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Tuesday, 31 March 1987
Page: 1777

Mr BRAITHWAITE —(Dawson) (4.03)-It is great to come into this chamber and be lectured by the economic giants of the Australian Labor Party. I might remind you, Mr Deputy Speaker, who those economic giants are: The man who presided over the Bourke's store's failure and the Australian Council of Trade Unions in the 1970s--

Mr Hurford —You're getting personal.

Mr BRAITHWAITE —No, I am not being personal. I am talking about the economic giants. After all, the Minister for Community Services (Mr Hurford) made a similar comment a few moments ago. The economic giants include a person who cannot even lodge his own income tax return on time.

Mr Hurford —You are being personal now.

Mr BRAITHWAITE —I am not being personal. This is the type of thing that we are addressing today-the standards of living of every Australian and why the Government fails to address itself to the problems of the person in the street, such as the school-children and the people who are in the gallery-whose standard of living is declining day by day as costs spiral above after-tax take home funds. The Minister for Community Services, who is at the table, has been described as a person who signs all the fringe benefits taxation letters. It must offend the professional ethics of any accountant to put his name to the fringe benefits tax, which I believe to be the most unfair, anti-business and inequitable tax.

We are being asked to come to terms with the realisation that our problem is somehow imported because of the international competitive situation. At no time has the Opposition denied that that is a major cause of Australia's problem. However, we say that it is not the only cause. If the international situation cannot be changed, it is up to the Government to take in hand the elements of the economy that it can change. The Minister blamed our interest rates problem on international forces without having any realisation of what affects interest rates in this country. Interest rates in this country are not affected by international competition to the extent that he suggested. I shall compare interest rates later.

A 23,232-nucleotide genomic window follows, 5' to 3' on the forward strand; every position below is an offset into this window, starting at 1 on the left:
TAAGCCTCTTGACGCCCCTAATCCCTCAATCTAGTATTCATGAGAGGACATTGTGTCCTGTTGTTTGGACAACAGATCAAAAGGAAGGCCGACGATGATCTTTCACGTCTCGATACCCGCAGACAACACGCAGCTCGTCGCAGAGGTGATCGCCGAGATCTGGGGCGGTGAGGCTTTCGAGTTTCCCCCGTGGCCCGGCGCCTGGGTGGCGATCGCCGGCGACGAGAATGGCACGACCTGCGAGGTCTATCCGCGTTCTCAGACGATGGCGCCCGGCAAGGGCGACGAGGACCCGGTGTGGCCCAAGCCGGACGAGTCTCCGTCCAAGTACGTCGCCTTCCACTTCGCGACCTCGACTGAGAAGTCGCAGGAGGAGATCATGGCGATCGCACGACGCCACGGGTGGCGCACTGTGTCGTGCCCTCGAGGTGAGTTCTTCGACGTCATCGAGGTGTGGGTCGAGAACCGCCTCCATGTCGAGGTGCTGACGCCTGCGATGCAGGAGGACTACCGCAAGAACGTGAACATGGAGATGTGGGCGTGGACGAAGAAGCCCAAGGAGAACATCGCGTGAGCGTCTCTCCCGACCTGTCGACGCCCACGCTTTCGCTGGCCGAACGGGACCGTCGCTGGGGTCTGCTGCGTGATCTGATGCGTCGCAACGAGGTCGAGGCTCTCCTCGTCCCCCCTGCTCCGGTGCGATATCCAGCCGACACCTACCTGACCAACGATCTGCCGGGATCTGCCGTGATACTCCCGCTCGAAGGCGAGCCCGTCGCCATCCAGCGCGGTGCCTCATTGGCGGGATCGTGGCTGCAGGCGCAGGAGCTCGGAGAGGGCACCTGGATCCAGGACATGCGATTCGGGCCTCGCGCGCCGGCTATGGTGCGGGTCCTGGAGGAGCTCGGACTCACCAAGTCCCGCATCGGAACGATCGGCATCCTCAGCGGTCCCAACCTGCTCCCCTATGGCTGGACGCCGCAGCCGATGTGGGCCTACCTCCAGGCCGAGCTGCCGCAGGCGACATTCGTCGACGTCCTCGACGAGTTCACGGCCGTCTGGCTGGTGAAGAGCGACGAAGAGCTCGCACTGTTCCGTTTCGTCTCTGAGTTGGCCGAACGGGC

This matter of public importance is about high interest rates, high inflation and high taxation, and how they affect every Australian-not the global lot of Australians about whom the Labor Government is so fond of talking, the vast number of families and workers, but the individual person and how he faces his day to day life. The effect of interest rates on the rental market has already been mentioned, as well as, more importantly, the effect on a person repaying a loan acquired through a bank. The interest rate comparisons are rather interesting. During the time the Labor Government has been in office, the past four years, the housing loan interest rate for savings banks has increased from 13.5 per cent in 1982-83, to 15.5 per cent, and for the permanent building societies, it has increased to 15.63 per cent. One might think that to be a modest change, but one must think in terms of a person having to service his debt with the declining pay packet that is rendered after the taxation and fiscal creep. In addition, that person must absorb an inflation rate of 10 per cent this year, as a result of rising prices. At the end of that list, he has to pay for rates and electricity. Prices of all such items are going up. Finally, he is asked to service a debt to which he did not agree at the beginning but which has been imposed on him by the Government's policies. How can the Labor Government say to us that it has a concern for the family when it does not even know, because it is in some ivory tower in Canberra, the feelings of the people out there?

I turn now to the effect of high interest rates on business. During the term of the Labor Government, the rate has gone from about 14 per cent to 18.25 per cent today. We realise that the rate has shot over the barrier many times and that it is the highest, in real terms, since the Great Depression. I stress the words `in real terms'. I hope that those people who are listening in this afternoon-family people, people who are on a wage, people in business-will appreciate exactly what this Government is doing to their standards of living. I have two reports of today's date in front of me which are important in terms of this debate. An Australian Associated Press report states that the chief of the National Australia Bank Ltd said:

Homeowners could still be in for a significant lift in monthly home loan interest repayments, despite Government moves yesterday to keep the lid on interest rate levels.